Abba Kyari’s wife slumps in court, NDLEA remands husband, six others

A middle woman, adorning a black hijab and identified as the wife of the embattled DCP Abba Kyari, yesterday, collapsed at the Federal High Court, Abuja, seeing the super cop and six others taken into custody by operatives of the National Drug Law Enforcement Agency (NDLEA) after Justice Emeka Nwite fixed March 28 for determination of the bail application filed by their counsel.

 

The judge decided on the date after taking arguments from both the prosecution and defence lawyers in requests urging the defendants’ release.

 

Counsel to first and second defendants had prayed the court to grant their clients bail on fundamental rights grounds to prepare for defence.

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But the NDLEA legal representative, Joseph N. Sunday, opposed the motion, arguing that Kyari, who hitherto headed the Police Intelligence Response Team (IRT), would jump justice if released from custody.



The notary for the third defendant, on the other hand, withdrew the bail application for his client, predicting the decision on a counter-motion he needed to be well acquainted with.

 

IN a related development, Justice Oluwatoyin Taiwo of a Lagos Special Offences Court, Ikeja has fixed April 12 for ruling on the “No Case Submission” filed by an oil marketer, Ayodeji Ibrahim Oluokun, in alleged issuance of dud cheques worth $1.6 million.

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The judge chose the date after entertaining arguments from all parties to the suit.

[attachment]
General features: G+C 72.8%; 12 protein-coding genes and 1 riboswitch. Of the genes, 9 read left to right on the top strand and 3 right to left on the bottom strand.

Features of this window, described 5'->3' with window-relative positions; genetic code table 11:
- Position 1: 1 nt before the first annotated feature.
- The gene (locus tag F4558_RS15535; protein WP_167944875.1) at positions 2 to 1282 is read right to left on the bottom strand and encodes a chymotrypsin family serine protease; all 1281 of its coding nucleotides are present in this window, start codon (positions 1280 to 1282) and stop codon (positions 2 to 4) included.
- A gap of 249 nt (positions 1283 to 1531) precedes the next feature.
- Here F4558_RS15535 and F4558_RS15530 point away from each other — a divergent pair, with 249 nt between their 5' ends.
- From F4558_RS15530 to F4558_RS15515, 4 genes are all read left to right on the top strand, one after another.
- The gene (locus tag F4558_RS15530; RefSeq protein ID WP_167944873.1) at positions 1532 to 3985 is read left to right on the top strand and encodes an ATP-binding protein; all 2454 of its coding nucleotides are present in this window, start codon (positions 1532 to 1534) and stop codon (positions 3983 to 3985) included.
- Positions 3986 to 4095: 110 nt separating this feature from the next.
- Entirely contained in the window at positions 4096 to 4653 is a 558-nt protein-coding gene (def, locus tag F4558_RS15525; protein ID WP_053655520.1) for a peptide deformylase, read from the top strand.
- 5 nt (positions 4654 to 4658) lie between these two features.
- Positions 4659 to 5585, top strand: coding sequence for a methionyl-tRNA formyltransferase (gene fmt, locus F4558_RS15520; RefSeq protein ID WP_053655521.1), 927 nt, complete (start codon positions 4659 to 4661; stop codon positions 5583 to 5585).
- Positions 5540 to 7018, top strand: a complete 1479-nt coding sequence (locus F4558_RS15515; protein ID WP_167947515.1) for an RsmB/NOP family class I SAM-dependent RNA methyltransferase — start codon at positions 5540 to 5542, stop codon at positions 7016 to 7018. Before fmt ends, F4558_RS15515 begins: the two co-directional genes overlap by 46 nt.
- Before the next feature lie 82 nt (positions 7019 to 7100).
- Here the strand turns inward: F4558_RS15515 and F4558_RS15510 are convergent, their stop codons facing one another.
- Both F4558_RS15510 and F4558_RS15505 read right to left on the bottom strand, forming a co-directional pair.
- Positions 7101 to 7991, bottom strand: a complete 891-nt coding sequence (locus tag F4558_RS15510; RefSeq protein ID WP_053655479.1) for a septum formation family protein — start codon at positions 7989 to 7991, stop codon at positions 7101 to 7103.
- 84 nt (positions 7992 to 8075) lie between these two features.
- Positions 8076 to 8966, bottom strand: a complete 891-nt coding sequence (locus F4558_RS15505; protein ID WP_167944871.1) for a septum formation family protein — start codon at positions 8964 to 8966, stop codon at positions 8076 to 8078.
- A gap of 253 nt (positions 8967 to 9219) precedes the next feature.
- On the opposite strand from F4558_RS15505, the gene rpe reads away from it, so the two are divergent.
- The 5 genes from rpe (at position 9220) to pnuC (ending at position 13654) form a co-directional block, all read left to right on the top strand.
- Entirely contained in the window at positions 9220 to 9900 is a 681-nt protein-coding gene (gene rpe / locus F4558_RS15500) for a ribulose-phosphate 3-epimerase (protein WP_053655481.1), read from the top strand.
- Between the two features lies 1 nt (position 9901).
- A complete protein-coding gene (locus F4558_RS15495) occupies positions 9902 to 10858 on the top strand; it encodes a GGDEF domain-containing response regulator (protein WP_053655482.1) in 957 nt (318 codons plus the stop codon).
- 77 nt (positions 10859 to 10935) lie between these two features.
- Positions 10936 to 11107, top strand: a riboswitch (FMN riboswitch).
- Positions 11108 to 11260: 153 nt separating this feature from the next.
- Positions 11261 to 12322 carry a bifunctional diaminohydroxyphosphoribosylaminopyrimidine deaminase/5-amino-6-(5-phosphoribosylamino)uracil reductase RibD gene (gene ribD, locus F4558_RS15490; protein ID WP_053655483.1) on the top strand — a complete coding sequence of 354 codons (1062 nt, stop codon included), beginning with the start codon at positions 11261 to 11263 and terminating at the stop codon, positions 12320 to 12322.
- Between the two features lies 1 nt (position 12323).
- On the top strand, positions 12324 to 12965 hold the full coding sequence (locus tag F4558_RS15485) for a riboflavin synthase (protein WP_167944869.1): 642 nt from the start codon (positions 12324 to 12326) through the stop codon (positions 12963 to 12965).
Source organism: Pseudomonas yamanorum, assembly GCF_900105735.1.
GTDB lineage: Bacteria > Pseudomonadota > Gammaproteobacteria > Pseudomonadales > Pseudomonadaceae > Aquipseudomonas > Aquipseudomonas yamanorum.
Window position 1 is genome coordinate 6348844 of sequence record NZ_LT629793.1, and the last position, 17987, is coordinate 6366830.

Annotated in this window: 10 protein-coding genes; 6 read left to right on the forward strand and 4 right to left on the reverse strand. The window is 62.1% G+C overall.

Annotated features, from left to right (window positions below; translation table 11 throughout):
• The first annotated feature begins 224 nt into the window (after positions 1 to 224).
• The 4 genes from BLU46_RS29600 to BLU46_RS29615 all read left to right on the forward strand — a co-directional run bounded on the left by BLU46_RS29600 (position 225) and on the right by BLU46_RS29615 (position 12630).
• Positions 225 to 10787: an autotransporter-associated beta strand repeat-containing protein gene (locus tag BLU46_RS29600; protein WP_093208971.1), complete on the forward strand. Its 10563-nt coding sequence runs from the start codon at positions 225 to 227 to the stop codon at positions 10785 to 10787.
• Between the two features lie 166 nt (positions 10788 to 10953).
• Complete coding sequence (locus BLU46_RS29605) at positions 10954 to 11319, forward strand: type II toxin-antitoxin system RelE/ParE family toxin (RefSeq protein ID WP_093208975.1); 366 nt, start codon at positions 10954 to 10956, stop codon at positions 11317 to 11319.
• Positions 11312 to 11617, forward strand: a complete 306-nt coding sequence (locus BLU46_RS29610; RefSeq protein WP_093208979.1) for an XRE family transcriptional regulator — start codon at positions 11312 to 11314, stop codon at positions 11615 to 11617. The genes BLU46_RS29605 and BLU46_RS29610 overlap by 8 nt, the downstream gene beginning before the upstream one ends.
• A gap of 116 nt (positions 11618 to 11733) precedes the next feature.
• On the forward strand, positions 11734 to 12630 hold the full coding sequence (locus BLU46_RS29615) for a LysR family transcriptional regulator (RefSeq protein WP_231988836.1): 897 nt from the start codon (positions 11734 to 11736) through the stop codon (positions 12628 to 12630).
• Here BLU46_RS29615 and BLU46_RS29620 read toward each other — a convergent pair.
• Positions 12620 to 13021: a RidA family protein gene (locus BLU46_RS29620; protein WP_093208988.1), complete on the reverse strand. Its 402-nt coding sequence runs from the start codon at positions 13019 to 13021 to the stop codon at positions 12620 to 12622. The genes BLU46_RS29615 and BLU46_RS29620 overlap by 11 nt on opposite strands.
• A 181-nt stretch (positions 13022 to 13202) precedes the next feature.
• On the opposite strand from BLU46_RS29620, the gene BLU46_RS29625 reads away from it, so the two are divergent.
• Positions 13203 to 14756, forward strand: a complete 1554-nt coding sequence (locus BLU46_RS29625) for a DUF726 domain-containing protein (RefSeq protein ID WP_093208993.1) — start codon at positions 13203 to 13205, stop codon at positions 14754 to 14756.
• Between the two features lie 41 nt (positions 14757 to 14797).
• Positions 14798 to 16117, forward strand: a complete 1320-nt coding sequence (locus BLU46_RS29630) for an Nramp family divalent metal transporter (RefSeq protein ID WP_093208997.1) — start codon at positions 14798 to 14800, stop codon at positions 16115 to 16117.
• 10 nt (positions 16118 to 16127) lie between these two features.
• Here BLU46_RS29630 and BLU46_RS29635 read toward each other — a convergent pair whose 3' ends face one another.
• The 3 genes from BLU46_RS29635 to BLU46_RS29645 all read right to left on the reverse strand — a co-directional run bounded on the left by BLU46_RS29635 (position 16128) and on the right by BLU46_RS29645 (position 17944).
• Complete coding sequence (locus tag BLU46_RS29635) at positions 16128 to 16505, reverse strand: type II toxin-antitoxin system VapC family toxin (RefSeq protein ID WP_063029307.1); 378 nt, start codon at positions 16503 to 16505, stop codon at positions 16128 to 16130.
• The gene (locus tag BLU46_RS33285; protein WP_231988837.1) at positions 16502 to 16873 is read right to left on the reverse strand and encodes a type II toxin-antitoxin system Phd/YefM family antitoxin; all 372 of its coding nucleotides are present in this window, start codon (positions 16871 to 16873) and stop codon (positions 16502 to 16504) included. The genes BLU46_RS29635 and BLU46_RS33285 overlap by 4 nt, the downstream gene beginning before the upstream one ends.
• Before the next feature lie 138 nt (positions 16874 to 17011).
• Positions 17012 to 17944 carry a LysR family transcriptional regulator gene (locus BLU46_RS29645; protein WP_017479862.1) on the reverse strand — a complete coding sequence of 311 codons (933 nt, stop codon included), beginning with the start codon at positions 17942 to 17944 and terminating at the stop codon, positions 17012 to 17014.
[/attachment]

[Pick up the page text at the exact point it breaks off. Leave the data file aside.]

Oluokun’s counsel, Edoka Onyeke, held that the prosecution failed to establish a prima facie case against his client.

 

The Economic and Financial Crimes Commission (EFCC) lawyer, Samuel Daaji, prayed the court to determine whether the evidence adduced by the prosecution sufficiently linked the defendant to the offences to warrant him to be called on to open his defence and make explanations.

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This was after the prosecution called seven witnesses to testify.

 

The anti-graft agency had alleged that Oluokun and his oil firm, Peak Petroleum Industry Nigeria Limited, committed the fraud.

 

Both respondents were first arraigned on January 21, 2019, on a two-count charge.



The charge was later reviewed to five-count on July 30, 2021, upon additional facts that emerged from the investigation.

 

EFCC claimed that the defendant and his company, sometimes in 2014, approached the management of GOSL Nigeria Limited for a loan of $1 million and $666,666 to enable him to carry out operational activities in his firm’s oil field in Bayelsa State.

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He was said to have assured the company, the complainant in the charge against him, that he would repay the money within 60 days.

 

Following the defendant’s failure to repay the loan as promised, he was alleged to have issued two post-dated Standard Chartered Bank Nigeria Limited cheques dated June 26, 2014, for the sum of $1 million and $666,666.

 

The EFCC said that upon presentation of the cheques to the bank for withdrawal by the complainant on several occasions, they were returned due to insufficient funds.

 

Their offence, it added, “is contrary to and punishable under Section 1(1) (b) of the Dishonoured Cheques (Offences) Act, Cap D 11 Laws of the Federation of Nigeria, 2004.”

 

Oluokun had pleaded not guilty to the charge and was admitted to bail on some terms and conditions.

 

[The Guardian]

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